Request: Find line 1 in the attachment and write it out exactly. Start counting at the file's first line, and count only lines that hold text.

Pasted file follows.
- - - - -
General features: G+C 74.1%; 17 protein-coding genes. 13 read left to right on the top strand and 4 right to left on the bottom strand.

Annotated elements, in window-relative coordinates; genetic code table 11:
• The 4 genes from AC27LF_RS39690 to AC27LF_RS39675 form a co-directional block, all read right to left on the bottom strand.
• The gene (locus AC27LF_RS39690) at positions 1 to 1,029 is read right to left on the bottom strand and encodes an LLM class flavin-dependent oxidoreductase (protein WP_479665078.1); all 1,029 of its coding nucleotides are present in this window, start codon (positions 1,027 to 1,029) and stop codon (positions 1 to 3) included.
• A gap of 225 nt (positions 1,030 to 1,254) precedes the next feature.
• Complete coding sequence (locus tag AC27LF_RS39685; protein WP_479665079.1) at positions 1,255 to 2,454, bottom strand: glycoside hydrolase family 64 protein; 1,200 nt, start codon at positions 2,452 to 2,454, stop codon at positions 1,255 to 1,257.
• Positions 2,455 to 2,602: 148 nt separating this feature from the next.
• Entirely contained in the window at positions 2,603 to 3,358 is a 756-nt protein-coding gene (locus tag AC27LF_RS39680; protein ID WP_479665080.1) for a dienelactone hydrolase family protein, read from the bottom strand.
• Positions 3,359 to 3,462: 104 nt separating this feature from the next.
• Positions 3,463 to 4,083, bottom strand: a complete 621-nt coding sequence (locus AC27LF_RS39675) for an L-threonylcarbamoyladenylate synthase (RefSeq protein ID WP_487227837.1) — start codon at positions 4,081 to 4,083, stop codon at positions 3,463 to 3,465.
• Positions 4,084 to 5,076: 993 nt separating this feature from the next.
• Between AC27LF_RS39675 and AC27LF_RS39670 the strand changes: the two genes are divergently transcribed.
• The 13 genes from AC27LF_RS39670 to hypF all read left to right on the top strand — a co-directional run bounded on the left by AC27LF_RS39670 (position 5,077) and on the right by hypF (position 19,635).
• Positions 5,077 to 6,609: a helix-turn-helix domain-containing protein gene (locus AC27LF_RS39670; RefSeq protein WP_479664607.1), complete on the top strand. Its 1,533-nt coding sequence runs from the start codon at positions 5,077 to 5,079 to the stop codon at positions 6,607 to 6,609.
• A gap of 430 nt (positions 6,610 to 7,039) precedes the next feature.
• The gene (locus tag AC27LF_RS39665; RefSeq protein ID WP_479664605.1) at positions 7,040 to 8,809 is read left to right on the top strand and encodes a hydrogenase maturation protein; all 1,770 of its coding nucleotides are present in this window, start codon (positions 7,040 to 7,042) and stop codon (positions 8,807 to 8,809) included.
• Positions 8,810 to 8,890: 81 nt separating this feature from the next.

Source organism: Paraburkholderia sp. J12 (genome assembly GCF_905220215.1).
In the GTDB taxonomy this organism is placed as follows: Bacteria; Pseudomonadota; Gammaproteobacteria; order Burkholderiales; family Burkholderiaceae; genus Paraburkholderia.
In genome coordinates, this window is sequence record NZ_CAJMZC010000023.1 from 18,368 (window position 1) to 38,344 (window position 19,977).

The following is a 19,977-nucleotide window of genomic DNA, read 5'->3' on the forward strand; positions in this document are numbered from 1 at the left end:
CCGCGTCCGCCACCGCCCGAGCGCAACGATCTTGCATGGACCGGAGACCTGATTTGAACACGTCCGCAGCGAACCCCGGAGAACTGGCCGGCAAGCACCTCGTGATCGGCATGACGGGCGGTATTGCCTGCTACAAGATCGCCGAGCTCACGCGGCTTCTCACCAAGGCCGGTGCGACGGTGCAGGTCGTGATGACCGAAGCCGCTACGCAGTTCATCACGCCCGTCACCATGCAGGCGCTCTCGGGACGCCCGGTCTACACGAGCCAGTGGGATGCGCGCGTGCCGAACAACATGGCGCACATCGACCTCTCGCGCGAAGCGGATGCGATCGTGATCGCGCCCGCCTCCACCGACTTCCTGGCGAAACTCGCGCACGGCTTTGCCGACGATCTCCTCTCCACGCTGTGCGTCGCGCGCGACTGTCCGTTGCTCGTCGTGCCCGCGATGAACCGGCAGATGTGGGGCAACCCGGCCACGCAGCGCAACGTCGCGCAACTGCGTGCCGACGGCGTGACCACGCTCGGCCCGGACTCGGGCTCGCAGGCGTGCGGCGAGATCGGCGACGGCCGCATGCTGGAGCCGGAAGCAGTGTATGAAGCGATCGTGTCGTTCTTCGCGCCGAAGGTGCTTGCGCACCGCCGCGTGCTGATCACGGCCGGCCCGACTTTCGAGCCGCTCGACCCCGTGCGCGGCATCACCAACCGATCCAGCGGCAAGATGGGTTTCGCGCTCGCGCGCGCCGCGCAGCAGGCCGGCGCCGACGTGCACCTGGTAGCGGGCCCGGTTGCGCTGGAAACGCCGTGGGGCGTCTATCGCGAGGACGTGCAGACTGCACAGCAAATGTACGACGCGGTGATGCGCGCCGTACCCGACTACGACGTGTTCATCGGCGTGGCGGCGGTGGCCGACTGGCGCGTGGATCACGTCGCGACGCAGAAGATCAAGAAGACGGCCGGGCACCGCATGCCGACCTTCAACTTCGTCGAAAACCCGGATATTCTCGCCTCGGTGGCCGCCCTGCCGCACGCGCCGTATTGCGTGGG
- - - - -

General features: G+C 74.1%; 17 protein-coding genes. 13 read left to right on the top strand and 4 right to left on the bottom strand.